When Texas oil tycoon T. Boone Pickens proposed a massive scheme to acquire, market, and sell Texas groundwater, many water wonks began questioning if groundwater marketing is legal. (For the latest on the Pickens water scheme and its legal issues, see Dr. Michael Campana’s WaterWired blog.) Regardless of the merits of Pickens’ proposal, it raises the fundamental question of whether groundwater marketing is legal under the diverse state laws that apply to groundwater rights.
I was fortunate to work with a superb University of Michigan law student, Dean Baxtresser, who recently published an excellent note “Antiques Roadshow: The Common Law and the Coming Age of Groundwater Marketing” in the Michigan Law Review that provides a complete analysis of the legality of groundwater marketing in the United States. A short summary won’t do it justice, but here is the abstract:
“Groundwater law in the United States is ill suited to deal with the issue of groundwater marketing. As freshwater shortages become more common with increasing population and a warming climate, scholars and business people are touting water markets as the solution to conservation and distribution, as well as a source of hefty profits. T. Boone Pickens—the famous oil tycoon of Texas—has turned this concept into reality with his attempt to exploit the groundwater of the Ogallala Aquifer in the Texas Panhandle for thirsty Texas cities. Despite the looming water shortages, however, states have not adapted their laws to deal with the marketing issue. As a result, the legality of groundwater marketing like the Pickens Plan is currently decided by outdated laws that were never meant to deal with groundwater marketing. In general, groundwater marketing is only legal where the law permits off-tract use—an old distinction that bears no relationship to the policy issues that must be raised by state legislatures to seriously address upcoming severe water shortages. This Note examines the various legal doctrines in the United States governing groundwater and determines that, whether for or against water marketing, states should affirmatively address the policy issues presented by the potential of marketing by updating their laws so that they can deal with the new paradigm of high-value groundwater in a thirsty age.”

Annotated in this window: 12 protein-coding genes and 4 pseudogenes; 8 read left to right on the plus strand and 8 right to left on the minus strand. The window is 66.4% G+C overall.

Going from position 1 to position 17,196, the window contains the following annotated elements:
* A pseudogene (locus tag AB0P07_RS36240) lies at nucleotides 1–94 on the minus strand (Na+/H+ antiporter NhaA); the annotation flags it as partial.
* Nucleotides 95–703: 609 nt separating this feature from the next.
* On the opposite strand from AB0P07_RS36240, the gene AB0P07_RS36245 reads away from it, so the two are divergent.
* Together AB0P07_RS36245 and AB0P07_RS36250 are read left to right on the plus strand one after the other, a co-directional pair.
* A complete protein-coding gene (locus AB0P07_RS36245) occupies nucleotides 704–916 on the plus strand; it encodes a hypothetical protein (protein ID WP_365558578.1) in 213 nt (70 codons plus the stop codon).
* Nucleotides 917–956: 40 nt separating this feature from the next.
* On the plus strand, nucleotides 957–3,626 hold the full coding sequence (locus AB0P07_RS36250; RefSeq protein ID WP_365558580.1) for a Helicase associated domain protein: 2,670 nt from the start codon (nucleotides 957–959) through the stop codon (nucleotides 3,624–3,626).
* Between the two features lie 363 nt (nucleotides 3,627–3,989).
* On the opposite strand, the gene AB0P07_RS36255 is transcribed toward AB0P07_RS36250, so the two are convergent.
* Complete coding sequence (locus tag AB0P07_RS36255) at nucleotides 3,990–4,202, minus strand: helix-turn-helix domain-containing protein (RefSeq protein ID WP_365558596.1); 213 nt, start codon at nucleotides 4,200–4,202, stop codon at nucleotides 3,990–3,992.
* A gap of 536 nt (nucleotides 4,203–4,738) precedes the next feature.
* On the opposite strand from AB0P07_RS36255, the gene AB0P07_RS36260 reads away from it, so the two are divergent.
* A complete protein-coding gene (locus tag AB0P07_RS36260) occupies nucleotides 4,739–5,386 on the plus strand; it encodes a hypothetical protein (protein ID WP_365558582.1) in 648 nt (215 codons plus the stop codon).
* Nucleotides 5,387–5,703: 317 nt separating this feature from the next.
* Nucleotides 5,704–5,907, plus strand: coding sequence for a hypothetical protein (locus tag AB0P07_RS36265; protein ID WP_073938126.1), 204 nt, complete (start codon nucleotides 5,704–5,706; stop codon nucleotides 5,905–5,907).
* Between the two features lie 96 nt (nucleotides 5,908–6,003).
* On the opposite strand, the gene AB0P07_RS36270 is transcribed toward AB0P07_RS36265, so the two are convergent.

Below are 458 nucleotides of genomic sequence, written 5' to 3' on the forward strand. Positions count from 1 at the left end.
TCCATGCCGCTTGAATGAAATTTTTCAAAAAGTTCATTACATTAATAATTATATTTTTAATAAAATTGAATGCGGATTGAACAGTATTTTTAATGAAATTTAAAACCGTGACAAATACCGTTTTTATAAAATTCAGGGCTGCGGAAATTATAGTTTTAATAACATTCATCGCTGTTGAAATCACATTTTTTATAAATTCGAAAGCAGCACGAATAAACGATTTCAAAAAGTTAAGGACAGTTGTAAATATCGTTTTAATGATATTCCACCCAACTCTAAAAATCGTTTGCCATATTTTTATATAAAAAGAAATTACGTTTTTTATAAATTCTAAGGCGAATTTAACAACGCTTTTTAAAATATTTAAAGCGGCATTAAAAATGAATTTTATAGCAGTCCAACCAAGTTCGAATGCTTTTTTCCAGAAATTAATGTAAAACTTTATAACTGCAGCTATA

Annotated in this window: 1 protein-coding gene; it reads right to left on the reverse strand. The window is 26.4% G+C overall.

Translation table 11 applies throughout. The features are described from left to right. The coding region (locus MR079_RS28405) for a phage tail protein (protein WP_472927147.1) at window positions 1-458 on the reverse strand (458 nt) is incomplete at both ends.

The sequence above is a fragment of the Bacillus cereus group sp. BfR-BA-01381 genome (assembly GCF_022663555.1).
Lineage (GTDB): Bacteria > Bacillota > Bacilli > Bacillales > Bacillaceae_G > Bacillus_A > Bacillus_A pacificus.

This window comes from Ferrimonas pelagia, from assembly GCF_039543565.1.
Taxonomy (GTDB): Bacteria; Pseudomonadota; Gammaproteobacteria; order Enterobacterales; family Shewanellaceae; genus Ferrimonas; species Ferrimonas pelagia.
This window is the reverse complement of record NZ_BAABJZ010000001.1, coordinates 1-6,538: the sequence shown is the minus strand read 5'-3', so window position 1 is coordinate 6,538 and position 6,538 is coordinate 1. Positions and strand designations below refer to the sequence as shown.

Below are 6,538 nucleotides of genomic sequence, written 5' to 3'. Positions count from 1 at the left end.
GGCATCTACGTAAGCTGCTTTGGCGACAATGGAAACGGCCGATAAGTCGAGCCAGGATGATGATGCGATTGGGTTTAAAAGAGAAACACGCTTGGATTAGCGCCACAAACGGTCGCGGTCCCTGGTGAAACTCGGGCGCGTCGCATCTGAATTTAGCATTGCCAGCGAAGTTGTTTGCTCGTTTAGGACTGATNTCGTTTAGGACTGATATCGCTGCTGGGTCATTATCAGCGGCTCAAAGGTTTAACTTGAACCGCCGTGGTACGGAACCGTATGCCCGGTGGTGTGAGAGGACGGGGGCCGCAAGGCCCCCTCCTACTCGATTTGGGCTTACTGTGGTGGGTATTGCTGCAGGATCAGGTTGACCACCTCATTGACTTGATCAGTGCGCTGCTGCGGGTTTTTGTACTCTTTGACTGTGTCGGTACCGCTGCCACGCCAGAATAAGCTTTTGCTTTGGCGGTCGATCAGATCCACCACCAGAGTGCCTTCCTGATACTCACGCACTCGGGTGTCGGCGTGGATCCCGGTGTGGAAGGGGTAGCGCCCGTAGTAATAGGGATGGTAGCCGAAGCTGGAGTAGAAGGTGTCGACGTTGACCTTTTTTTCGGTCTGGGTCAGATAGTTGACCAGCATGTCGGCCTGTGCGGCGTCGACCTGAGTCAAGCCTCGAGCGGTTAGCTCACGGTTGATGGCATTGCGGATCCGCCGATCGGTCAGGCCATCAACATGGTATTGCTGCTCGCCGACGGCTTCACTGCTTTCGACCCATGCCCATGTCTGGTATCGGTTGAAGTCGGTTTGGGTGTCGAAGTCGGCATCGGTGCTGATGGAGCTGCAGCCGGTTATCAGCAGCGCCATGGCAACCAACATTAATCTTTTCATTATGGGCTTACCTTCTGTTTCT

Baxtresser also takes aim at recent debates over using the public trust doctrine to guard against groundwater marketing:
“The current interpretation of the public trust doctrine has no bearing on the legality of groundwater markets in any given state. Based on the logic the courts have used to extend the doctrine, it is unlikely to be extended to groundwater without redefining what the doctrine protects (an unlikely proposition). Were the doctrine to apply to groundwater based on its effect on surface water, the legality of groundwater marketing would be unaffected. Were the doctrine applied to all groundwater, the legality would remain unaffected because of the unwillingness of courts to wreak economic havoc on groundwater users. As a result, states will be unable to rely on the public trust doctrine as a source of law that will decide the issue of groundwater marketing for them.”
So here’s the bottom line: The legality of groundwater marketing depends on common law doctrines that vary by state and were created long before massive groundwater water marketing was even possible. The public trust doctrine does not apply to groundwater and does not prohibit water marketing, at least as currently applied by courts. (I reached a similar conclusion regarding the public trust doctrine and groundwater in my recent article on bottled water). So whether you are for or against groundwater marketing, it’s clear that the issue should be addressed directly through state legislation that considers both private property rights and public interests in water resources, and not left to courts applying common law doctrines in ways never intended.